Tech Club Supports Theater Events


Katie Erickson, Staff Writer

The Theatre Tech Club handles the light and sound effects for all shows performed by Campolindo performing arts programs. The club meets Mondays from 3-5pm in the CPAC and has 12 members.

According to junior Samantha Heckle, club participation consists of learning how to work the audio equipment and lights. “Basically, we work on the sounds and lights for all shows performed in the CPAC. At the beginning of the year, we did the band and orchestra concert,” she said.

The club works about 10 performances a year.

According to the advisor of the club, Ross Wilson, the class is an engaging and fun way for students interested in the technological aspect of the performances to be a part of a show. “The best part of the class for the kids is there is a special feeling you get from being part of a performance. Some people are made to be onstage and some people were made to be behind the scenes but both are equally essential to have a performance to come off as good and professional as it possibly can,” said Wilson.

Heckle, a two year club veteran, enjoys the group because she likes to be involved in the productions. “I was really interested in going to the concerts and I think it is interesting doing the lights,” she said.

Performance preparation ranges from about 10 minutes to 6 hours, depending on the nature of the event.

According to Wilson, the MVPC Wassail, the winter choral concert, takes about 6 hours of preparation. “We record from upstairs, down into my studio downstairs. There will be 4 cameras in the sanctuary and all the microphones will be connected to the board  and then from the board, they will go downstairs into my studio, where they will be recorded. After the Wassail,  we will upload all of that stuff into a computer and I will make a DVD of the concert,” he said.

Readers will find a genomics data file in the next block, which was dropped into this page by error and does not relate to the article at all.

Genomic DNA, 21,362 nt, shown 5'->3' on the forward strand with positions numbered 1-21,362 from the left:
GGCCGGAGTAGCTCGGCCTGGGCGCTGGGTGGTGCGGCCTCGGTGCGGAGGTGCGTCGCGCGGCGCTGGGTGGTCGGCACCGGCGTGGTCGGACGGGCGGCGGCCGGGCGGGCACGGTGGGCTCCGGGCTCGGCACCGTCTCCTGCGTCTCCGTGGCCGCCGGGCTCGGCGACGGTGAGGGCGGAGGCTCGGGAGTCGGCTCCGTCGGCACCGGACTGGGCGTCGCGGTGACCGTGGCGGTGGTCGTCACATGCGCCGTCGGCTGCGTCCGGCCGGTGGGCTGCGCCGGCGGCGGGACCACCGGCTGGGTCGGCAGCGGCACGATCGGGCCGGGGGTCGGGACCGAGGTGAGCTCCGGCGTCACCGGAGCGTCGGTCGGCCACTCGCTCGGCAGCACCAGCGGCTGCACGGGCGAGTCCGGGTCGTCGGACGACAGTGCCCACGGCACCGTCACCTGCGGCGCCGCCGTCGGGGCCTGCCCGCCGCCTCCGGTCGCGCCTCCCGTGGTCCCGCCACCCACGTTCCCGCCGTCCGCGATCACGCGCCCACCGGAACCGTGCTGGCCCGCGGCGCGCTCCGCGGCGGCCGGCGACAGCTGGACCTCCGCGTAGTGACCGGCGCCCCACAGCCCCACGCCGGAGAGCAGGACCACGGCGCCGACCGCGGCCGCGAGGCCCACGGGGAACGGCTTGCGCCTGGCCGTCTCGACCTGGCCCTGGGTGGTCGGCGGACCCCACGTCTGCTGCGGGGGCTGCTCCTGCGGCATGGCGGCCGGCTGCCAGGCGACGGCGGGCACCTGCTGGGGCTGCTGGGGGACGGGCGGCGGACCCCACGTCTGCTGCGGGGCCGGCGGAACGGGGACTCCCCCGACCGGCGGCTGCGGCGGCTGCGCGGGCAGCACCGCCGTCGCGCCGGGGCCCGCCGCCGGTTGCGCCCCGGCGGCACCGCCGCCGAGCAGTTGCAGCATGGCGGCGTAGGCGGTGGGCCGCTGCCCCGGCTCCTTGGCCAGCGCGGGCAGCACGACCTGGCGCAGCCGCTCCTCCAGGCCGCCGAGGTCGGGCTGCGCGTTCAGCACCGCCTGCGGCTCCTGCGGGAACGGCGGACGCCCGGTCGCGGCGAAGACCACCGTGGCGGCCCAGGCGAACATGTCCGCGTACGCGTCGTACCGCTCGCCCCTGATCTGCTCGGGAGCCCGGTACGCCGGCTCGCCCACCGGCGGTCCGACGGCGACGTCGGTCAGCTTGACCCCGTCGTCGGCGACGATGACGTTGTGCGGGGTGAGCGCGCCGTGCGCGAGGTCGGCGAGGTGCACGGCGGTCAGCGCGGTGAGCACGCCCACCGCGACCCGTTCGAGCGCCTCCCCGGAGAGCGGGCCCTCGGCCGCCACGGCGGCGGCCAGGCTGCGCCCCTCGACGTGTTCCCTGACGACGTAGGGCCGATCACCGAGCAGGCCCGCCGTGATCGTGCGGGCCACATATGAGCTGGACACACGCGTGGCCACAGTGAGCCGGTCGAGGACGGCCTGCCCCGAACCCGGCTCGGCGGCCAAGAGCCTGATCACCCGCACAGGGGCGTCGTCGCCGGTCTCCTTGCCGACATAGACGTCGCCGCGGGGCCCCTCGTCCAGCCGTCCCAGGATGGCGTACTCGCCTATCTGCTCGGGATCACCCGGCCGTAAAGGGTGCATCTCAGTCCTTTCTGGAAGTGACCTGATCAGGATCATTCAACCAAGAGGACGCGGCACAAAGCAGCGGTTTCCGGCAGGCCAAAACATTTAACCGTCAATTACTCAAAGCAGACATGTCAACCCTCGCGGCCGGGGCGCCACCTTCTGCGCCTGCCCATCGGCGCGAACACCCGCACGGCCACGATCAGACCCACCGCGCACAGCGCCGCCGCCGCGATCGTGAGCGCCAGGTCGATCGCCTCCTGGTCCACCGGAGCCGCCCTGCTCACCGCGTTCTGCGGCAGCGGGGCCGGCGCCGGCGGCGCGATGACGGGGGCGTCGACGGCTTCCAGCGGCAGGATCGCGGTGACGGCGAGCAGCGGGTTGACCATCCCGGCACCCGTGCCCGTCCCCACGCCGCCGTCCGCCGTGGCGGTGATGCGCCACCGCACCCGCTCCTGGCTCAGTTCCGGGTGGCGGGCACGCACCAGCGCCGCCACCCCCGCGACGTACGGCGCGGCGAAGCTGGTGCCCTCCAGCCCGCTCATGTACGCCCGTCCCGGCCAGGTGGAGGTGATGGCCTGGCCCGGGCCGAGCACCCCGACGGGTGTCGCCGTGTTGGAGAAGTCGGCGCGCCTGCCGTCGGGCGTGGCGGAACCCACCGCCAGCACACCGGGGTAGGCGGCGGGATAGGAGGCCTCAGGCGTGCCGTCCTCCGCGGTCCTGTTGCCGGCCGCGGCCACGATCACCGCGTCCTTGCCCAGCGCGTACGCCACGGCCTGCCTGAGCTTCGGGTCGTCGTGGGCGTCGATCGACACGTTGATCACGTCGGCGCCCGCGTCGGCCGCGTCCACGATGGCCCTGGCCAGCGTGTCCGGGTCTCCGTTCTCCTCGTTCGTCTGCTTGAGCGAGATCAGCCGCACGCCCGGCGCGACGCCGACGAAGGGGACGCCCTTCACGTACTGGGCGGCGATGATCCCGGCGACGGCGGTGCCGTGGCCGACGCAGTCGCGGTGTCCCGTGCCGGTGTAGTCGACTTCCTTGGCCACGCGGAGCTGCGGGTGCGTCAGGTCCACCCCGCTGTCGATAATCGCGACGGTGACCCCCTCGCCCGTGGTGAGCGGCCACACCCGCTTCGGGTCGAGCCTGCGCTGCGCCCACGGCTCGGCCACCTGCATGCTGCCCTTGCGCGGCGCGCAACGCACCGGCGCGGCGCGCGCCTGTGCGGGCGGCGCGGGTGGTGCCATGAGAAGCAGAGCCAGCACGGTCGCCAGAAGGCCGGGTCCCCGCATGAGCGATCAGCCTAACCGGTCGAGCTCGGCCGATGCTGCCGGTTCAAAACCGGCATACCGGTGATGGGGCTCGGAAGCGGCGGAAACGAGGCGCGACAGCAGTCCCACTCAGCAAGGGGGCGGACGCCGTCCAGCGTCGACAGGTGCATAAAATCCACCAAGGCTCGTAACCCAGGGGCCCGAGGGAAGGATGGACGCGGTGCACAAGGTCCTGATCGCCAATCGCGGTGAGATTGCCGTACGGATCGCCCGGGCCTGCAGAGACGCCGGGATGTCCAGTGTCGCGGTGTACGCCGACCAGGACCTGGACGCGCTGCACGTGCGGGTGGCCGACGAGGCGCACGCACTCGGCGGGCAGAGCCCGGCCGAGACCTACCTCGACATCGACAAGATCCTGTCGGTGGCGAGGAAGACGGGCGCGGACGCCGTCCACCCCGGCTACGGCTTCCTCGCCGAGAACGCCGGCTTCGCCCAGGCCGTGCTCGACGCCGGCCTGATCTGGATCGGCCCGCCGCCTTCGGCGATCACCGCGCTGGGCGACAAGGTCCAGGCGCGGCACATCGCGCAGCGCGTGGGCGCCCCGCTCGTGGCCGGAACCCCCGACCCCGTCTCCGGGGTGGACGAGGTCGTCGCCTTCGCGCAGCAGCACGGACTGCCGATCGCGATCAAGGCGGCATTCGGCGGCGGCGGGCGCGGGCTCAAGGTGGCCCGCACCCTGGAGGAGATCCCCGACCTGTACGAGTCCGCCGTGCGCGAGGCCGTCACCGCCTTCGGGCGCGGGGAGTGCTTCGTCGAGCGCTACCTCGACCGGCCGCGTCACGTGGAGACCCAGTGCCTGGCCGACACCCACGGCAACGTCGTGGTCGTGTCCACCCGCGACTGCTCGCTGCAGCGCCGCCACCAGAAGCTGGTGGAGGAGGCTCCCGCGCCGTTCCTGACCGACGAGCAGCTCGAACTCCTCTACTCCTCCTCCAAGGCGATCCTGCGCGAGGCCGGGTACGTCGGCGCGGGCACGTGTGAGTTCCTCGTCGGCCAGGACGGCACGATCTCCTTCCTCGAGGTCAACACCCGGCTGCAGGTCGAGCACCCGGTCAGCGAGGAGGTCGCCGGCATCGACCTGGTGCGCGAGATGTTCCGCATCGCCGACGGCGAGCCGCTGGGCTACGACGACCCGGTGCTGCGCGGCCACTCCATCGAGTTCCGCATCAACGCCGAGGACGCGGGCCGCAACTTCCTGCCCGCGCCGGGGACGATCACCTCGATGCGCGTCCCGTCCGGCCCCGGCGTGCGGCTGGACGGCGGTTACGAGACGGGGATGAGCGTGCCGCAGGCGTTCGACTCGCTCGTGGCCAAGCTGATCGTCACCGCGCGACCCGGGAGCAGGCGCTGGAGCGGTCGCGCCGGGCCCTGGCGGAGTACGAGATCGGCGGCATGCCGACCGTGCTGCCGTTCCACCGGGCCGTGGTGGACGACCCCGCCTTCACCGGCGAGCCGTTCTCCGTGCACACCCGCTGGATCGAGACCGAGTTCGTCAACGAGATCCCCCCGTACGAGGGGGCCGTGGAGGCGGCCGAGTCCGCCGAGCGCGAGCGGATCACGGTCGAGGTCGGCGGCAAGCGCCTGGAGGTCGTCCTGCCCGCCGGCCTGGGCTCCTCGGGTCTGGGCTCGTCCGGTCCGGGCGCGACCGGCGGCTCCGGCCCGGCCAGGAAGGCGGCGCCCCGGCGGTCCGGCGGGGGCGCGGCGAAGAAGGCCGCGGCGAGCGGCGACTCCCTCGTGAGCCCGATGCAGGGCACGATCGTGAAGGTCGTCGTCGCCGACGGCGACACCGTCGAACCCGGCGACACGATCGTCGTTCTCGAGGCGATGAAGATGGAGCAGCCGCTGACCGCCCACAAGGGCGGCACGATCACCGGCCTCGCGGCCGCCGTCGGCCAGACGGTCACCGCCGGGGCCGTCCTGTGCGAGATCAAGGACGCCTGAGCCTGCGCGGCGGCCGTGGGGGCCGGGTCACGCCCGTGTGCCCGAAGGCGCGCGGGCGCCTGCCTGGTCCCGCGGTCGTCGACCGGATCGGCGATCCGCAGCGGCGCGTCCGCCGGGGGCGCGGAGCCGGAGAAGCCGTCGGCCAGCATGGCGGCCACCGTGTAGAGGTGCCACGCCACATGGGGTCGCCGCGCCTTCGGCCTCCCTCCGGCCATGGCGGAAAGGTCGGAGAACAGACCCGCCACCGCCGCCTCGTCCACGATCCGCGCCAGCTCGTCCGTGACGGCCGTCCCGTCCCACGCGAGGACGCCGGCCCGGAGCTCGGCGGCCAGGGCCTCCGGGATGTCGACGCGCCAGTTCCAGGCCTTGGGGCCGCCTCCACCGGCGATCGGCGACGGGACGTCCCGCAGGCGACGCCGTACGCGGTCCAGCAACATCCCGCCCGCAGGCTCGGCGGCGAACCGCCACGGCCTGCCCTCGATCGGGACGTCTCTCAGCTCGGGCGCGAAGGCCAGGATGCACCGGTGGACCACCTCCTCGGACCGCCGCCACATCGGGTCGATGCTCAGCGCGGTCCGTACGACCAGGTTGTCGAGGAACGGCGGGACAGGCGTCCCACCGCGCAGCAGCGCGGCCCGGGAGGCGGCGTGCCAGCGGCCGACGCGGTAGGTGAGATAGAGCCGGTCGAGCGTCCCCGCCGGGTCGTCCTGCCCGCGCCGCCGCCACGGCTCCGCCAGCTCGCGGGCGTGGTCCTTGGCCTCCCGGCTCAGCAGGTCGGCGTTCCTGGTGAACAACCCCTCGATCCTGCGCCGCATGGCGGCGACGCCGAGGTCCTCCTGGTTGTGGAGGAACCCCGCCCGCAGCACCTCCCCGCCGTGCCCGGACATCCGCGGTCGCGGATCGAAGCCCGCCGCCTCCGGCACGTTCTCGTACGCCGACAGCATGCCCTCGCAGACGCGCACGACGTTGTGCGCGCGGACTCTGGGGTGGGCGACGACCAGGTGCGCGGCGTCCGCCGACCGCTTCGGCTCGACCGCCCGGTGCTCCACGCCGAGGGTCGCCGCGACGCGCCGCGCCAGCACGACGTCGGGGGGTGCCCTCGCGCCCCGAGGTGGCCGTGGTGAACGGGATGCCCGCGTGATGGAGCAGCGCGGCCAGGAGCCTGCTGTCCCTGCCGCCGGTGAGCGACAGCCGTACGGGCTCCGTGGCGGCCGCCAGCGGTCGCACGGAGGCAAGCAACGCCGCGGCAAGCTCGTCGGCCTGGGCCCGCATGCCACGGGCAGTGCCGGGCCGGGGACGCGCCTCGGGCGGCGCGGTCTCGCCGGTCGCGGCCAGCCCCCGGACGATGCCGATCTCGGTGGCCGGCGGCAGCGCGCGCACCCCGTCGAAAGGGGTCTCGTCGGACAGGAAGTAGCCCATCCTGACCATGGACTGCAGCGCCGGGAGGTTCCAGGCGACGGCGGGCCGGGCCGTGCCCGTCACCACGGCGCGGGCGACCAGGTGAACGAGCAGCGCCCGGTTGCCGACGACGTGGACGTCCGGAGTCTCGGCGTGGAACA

“We use at least five techs for every performance of the musical, not including all of the other support staff,” Wilson explained.

During the musical production, there are two jobs that must be fulfilled by the tech club members. “We have a couple techs putting microphones on people with the wireless microphones, making sure their headsets are properly placed and making sure they have the right ones. During a performance, sometimes there is a problem or the microphones switch off or someone has the wrong one or the batteries go dead so the techs run to the back to get them squared away,” said Wilson.

Being on the tech staff is full time job. Each member is on high alert during the musical performance to make sure everything runs smoothly. “Then, they collect and organize them so the next day and performance, everything is laid out just as it was and everybody gets  the same pack and microphones so everything is the same each night. We also have 3 people work the lights in the catwalks,” said Wilson.

According to Wilson, the challenge of working a performance is that club members have to do the job correctly the first time. “You only have one chance to get it right.  There is no rewind  or command z. Once something has happened, its happened so we have to get it right the first time,” he said.

Wilson believes that the club was started because there was a lack of opportunity for those who wanted to specialize in audio. “I contacted Mr. Seligman if he had any kids that were specifically interested in audio.  I would take them under my wing at church and start teaching them audio, mixing and recording techniques, either on Wednesday night at Senior High or Sundays at service,” he said.

Eventually, this small group grew into a club. “One thing lead to another and between Mr. Seligman, Mr. Roberts and Principal Walker, it was decided that an afterschool tech club would be great thing and I would probably be the best person to run it,” said Wilson.

According to Wilson, the club is a great way to get involved in the production of the theater events. “It is satisfying to be part of a team and a creative endeavor.  For those who don’t want to onstage, this is their cup of tea,” said Wilson.